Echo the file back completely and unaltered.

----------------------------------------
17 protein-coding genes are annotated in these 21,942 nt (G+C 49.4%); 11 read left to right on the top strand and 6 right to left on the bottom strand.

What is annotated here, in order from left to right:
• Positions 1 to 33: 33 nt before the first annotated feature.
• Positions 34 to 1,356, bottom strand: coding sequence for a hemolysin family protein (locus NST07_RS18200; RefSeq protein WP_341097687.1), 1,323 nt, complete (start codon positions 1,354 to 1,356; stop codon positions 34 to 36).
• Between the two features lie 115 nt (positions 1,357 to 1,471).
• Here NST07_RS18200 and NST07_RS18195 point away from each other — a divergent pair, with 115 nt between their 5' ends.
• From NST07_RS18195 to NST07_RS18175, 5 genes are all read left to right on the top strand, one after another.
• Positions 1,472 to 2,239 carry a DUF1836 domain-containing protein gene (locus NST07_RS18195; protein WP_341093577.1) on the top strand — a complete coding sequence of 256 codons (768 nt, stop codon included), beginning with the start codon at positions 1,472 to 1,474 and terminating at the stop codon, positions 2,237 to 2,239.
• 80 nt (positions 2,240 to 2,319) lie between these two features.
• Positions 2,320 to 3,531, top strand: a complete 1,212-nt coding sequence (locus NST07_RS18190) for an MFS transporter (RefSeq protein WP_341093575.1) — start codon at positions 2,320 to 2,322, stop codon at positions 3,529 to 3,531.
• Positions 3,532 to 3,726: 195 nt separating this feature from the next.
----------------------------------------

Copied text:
17 protein-coding genes are annotated in these 21,942 nt (G+C 49.4%); 11 read left to right on the top strand and 6 right to left on the bottom strand.

What is annotated here, in order from left to right:
• Positions 1 to 33: 33 nt before the first annotated feature.
• Positions 34 to 1,356, bottom strand: coding sequence for a hemolysin family protein (locus NST07_RS18200; RefSeq protein WP_341097687.1), 1,323 nt, complete (start codon positions 1,354 to 1,356; stop codon positions 34 to 36).
• Between the two features lie 115 nt (positions 1,357 to 1,471).
• Here NST07_RS18200 and NST07_RS18195 point away from each other — a divergent pair, with 115 nt between their 5' ends.
• From NST07_RS18195 to NST07_RS18175, 5 genes are all read left to right on the top strand, one after another.
• Positions 1,472 to 2,239 carry a DUF1836 domain-containing protein gene (locus NST07_RS18195; protein WP_341093577.1) on the top strand — a complete coding sequence of 256 codons (768 nt, stop codon included), beginning with the start codon at positions 1,472 to 1,474 and terminating at the stop codon, positions 2,237 to 2,239.
• 80 nt (positions 2,240 to 2,319) lie between these two features.
• Positions 2,320 to 3,531, top strand: a complete 1,212-nt coding sequence (locus NST07_RS18190) for an MFS transporter (RefSeq protein WP_341093575.1) — start codon at positions 2,320 to 2,322, stop codon at positions 3,529 to 3,531.
• Positions 3,532 to 3,726: 195 nt separating this feature from the next.